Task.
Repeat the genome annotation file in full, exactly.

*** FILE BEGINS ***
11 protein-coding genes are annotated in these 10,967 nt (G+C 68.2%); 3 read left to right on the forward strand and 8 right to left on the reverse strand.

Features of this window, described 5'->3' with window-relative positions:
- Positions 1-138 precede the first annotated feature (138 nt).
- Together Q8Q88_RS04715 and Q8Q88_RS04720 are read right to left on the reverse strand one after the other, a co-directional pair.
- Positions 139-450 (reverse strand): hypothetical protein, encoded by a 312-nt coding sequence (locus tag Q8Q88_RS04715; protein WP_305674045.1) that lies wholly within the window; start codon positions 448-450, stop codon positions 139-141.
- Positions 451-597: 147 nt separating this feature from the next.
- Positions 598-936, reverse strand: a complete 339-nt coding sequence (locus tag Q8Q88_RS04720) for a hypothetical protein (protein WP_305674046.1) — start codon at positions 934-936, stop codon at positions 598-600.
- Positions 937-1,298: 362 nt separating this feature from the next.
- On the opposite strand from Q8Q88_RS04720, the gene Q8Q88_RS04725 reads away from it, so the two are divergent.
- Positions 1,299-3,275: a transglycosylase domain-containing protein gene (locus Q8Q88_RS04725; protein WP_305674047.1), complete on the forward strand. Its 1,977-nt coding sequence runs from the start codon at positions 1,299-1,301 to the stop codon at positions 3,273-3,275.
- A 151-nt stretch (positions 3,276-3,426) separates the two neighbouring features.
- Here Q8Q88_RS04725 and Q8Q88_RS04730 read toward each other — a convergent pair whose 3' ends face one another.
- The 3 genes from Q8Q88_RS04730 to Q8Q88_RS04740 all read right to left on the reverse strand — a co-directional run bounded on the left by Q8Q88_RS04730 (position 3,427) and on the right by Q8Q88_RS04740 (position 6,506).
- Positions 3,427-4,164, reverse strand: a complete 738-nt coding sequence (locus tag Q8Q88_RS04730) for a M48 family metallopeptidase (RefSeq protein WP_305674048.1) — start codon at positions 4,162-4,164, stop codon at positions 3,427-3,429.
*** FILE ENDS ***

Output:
11 protein-coding genes are annotated in these 10,967 nt (G+C 68.2%); 3 read left to right on the forward strand and 8 right to left on the reverse strand.

Features of this window, described 5'->3' with window-relative positions:
- Positions 1-138 precede the first annotated feature (138 nt).
- Together Q8Q88_RS04715 and Q8Q88_RS04720 are read right to left on the reverse strand one after the other, a co-directional pair.
- Positions 139-450 (reverse strand): hypothetical protein, encoded by a 312-nt coding sequence (locus tag Q8Q88_RS04715; protein WP_305674045.1) that lies wholly within the window; start codon positions 448-450, stop codon positions 139-141.
- Positions 451-597: 147 nt separating this feature from the next.
- Positions 598-936, reverse strand: a complete 339-nt coding sequence (locus tag Q8Q88_RS04720) for a hypothetical protein (protein WP_305674046.1) — start codon at positions 934-936, stop codon at positions 598-600.
- Positions 937-1,298: 362 nt separating this feature from the next.
- On the opposite strand from Q8Q88_RS04720, the gene Q8Q88_RS04725 reads away from it, so the two are divergent.
- Positions 1,299-3,275: a transglycosylase domain-containing protein gene (locus Q8Q88_RS04725; protein WP_305674047.1), complete on the forward strand. Its 1,977-nt coding sequence runs from the start codon at positions 1,299-1,301 to the stop codon at positions 3,273-3,275.
- A 151-nt stretch (positions 3,276-3,426) separates the two neighbouring features.
- Here Q8Q88_RS04725 and Q8Q88_RS04730 read toward each other — a convergent pair whose 3' ends face one another.
- The 3 genes from Q8Q88_RS04730 to Q8Q88_RS04740 all read right to left on the reverse strand — a co-directional run bounded on the left by Q8Q88_RS04730 (position 3,427) and on the right by Q8Q88_RS04740 (position 6,506).
- Positions 3,427-4,164, reverse strand: a complete 738-nt coding sequence (locus tag Q8Q88_RS04730) for a M48 family metallopeptidase (RefSeq protein WP_305674048.1) — start codon at positions 4,162-4,164, stop codon at positions 3,427-3,429.